The Nature of God – Part 3
|By: Dr. Norman Geisler; ©2003|
|The final installment of this series of articles deals with God’s will—what it is, and what it accomplishes.|
The Nature of God—Part 3
Will can be defined as a being’s rational inclination toward its own good. Whatever has intellect also has will, for will follows upon intellect. Further, every nature inclines to its own proper end or good. When the end is rational then the inclination is a rational inclination. God has rational inclination toward the good of his own nature. Therefore, God has will (Thomas Aquinas, Summa Theologica, 1a.19.1).
Having will does not mean that God changes. For the object of God’s will is his divine Goodness. And whatever is in oneself necessitates no movement outside oneself to attain. Hence, God does not have to move outside himself to attain his own proper end. And will is an inclination toward one’s own end. So, there is will in God, inasmuch as he inclines toward his own good. Will also involves love and delight in what is possessed. God loves and delights in the possession of his own nature. Therefore, God has will in the sense of delight but not in the sense of desire (ibid.).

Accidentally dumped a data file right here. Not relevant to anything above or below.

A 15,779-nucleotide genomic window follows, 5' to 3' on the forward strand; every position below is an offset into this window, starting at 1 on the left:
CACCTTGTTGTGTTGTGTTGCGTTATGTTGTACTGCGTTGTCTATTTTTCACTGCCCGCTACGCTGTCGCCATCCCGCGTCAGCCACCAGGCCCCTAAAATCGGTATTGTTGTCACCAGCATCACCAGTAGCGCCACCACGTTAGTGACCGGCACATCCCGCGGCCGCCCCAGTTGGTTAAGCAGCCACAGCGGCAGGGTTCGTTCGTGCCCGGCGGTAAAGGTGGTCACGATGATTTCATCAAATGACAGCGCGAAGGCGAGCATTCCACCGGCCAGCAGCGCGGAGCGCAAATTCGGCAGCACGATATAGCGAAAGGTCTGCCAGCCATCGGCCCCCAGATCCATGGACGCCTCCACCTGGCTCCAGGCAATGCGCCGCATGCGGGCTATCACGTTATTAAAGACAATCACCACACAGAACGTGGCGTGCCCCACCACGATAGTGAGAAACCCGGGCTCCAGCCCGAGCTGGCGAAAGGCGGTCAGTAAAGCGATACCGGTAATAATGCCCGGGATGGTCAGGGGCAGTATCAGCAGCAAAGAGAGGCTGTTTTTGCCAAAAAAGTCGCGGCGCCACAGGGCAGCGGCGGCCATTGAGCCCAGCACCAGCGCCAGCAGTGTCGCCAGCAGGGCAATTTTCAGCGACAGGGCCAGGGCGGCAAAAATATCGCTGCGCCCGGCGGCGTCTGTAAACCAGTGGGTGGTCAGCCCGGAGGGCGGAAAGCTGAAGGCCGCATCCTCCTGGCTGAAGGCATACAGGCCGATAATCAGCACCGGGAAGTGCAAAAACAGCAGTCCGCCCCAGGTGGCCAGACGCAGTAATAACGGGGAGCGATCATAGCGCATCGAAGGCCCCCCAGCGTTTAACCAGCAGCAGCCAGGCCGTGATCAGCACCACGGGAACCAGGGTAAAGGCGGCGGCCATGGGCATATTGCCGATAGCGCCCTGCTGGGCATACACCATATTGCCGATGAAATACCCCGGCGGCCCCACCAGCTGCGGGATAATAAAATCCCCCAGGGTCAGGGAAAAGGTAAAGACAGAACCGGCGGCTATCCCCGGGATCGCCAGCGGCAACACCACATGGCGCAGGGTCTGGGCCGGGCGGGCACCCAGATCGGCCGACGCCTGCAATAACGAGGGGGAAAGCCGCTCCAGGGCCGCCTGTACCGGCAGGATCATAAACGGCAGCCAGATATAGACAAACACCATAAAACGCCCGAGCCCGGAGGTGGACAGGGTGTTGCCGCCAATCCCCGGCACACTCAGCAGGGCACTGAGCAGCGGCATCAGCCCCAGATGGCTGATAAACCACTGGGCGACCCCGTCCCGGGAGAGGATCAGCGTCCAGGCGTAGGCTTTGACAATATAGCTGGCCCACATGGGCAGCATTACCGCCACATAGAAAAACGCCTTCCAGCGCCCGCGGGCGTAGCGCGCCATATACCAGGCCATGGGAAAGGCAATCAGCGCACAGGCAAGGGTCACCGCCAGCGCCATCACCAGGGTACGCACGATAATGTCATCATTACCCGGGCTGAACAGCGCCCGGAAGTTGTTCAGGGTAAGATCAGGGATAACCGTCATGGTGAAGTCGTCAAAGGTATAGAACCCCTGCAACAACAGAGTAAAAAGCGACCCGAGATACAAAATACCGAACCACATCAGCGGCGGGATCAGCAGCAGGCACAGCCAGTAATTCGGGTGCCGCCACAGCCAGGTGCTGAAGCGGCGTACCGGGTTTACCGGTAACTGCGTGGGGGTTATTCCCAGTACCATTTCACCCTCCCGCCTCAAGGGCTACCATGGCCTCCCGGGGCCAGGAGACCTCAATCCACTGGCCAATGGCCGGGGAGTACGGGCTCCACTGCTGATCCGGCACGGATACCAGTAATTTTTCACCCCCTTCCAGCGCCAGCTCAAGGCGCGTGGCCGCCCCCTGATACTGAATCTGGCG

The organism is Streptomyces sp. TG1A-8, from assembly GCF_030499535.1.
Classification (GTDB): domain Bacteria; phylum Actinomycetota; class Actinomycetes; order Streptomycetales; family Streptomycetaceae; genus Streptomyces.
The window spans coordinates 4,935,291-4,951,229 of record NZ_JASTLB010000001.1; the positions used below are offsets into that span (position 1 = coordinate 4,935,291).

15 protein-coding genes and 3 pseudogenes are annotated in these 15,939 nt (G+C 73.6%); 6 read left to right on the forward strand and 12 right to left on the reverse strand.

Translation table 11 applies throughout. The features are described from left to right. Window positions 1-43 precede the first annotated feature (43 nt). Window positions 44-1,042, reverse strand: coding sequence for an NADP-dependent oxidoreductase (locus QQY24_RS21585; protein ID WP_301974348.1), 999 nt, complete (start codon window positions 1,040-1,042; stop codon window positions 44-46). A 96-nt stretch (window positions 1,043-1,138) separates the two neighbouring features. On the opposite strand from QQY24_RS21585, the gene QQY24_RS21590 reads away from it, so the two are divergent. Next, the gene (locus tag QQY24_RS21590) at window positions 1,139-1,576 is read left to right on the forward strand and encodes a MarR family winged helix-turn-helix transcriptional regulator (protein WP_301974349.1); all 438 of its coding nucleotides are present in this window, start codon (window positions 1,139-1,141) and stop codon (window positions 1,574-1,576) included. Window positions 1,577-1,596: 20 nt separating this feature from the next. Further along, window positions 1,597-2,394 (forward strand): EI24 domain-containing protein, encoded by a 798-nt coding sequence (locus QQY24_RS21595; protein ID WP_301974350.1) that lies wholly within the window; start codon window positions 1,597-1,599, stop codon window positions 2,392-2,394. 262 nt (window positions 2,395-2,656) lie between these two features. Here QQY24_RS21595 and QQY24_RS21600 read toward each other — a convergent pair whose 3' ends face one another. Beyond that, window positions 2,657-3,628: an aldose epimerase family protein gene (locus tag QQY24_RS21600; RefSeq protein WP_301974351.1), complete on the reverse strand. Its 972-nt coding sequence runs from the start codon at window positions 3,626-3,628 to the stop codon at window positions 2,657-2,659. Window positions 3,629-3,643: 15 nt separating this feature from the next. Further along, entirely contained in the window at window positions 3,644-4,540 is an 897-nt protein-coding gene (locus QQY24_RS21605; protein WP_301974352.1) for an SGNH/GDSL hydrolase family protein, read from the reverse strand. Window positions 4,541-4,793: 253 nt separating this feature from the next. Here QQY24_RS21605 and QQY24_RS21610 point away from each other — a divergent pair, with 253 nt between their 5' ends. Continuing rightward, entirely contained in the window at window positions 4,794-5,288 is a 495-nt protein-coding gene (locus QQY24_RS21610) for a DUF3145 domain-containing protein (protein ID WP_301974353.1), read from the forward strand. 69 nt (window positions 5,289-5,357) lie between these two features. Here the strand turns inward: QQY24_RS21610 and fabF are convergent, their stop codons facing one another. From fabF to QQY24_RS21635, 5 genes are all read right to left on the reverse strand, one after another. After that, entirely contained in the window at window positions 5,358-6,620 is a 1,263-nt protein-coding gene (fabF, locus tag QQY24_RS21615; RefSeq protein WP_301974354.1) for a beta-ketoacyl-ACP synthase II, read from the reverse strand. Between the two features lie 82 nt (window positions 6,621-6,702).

God’s Will Causes Things to Be
Simply because God wills things only in himself does not mean that he wills only himself. For it is in accord with the nature of being to communicate its good to others. And God is being par excellence; he is the source of all being. Hence, it is in accord with the nature of God to will other beings than himself (ibid., 1a.19.2). So God wills things other than himself in and through himself. God is not other than himself, but he can will things other than himself in himself. For will implies a relationship. Hence, although God is not other than himself, yet he wills things other than himself (ibid., 1a.19.2, ad 1).